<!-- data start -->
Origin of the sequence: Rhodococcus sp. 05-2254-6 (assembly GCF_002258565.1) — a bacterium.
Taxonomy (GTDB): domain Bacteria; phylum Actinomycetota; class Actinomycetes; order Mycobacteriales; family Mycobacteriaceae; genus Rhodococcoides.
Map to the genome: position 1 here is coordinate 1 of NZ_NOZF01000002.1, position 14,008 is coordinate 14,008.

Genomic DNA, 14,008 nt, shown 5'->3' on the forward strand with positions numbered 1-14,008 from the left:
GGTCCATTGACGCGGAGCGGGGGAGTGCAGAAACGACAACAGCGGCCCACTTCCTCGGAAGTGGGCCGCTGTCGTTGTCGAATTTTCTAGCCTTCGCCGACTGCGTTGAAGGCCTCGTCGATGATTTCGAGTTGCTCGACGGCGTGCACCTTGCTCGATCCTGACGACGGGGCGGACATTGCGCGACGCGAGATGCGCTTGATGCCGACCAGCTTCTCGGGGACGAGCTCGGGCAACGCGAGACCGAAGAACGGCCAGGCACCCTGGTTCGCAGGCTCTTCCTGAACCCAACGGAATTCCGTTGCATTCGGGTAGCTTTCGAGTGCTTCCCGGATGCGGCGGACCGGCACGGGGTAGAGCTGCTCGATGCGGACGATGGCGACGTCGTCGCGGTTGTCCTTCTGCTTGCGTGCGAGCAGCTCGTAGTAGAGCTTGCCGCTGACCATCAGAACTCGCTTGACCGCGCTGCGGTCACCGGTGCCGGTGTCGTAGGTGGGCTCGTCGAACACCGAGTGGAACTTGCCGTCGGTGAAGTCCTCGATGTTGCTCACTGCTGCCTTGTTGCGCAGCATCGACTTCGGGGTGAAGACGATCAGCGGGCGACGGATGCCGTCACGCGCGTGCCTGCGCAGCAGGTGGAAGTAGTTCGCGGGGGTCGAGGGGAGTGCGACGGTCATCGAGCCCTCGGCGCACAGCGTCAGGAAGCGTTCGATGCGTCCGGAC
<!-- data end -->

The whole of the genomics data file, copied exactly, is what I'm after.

Origin of the sequence: Rhodococcus sp. 05-2254-6 (assembly GCF_002258565.1) — a bacterium.
Taxonomy (GTDB): domain Bacteria; phylum Actinomycetota; class Actinomycetes; order Mycobacteriales; family Mycobacteriaceae; genus Rhodococcoides.
Map to the genome: position 1 here is coordinate 1 of NZ_NOZF01000002.1, position 14,008 is coordinate 14,008.

Genomic DNA, 14,008 nt, shown 5'->3' on the forward strand with positions numbered 1-14,008 from the left:
GGTCCATTGACGCGGAGCGGGGGAGTGCAGAAACGACAACAGCGGCCCACTTCCTCGGAAGTGGGCCGCTGTCGTTGTCGAATTTTCTAGCCTTCGCCGACTGCGTTGAAGGCCTCGTCGATGATTTCGAGTTGCTCGACGGCGTGCACCTTGCTCGATCCTGACGACGGGGCGGACATTGCGCGACGCGAGATGCGCTTGATGCCGACCAGCTTCTCGGGGACGAGCTCGGGCAACGCGAGACCGAAGAACGGCCAGGCACCCTGGTTCGCAGGCTCTTCCTGAACCCAACGGAATTCCGTTGCATTCGGGTAGCTTTCGAGTGCTTCCCGGATGCGGCGGACCGGCACGGGGTAGAGCTGCTCGATGCGGACGATGGCGACGTCGTCGCGGTTGTCCTTCTGCTTGCGTGCGAGCAGCTCGTAGTAGAGCTTGCCGCTGACCATCAGAACTCGCTTGACCGCGCTGCGGTCACCGGTGCCGGTGTCGTAGGTGGGCTCGTCGAACACCGAGTGGAACTTGCCGTCGGTGAAGTCCTCGATGTTGCTCACTGCTGCCTTGTTGCGCAGCATCGACTTCGGGGTGAAGACGATCAGCGGGCGACGGATGCCGTCACGCGCGTGCCTGCGCAGCAGGTGGAAGTAGTTCGCGGGGGTCGAGGGGAGTGCGACGGTCATCGAGCCCTCGGCGCACAGCGTCAGGAAGCGTTCGATGCGTCCGGAC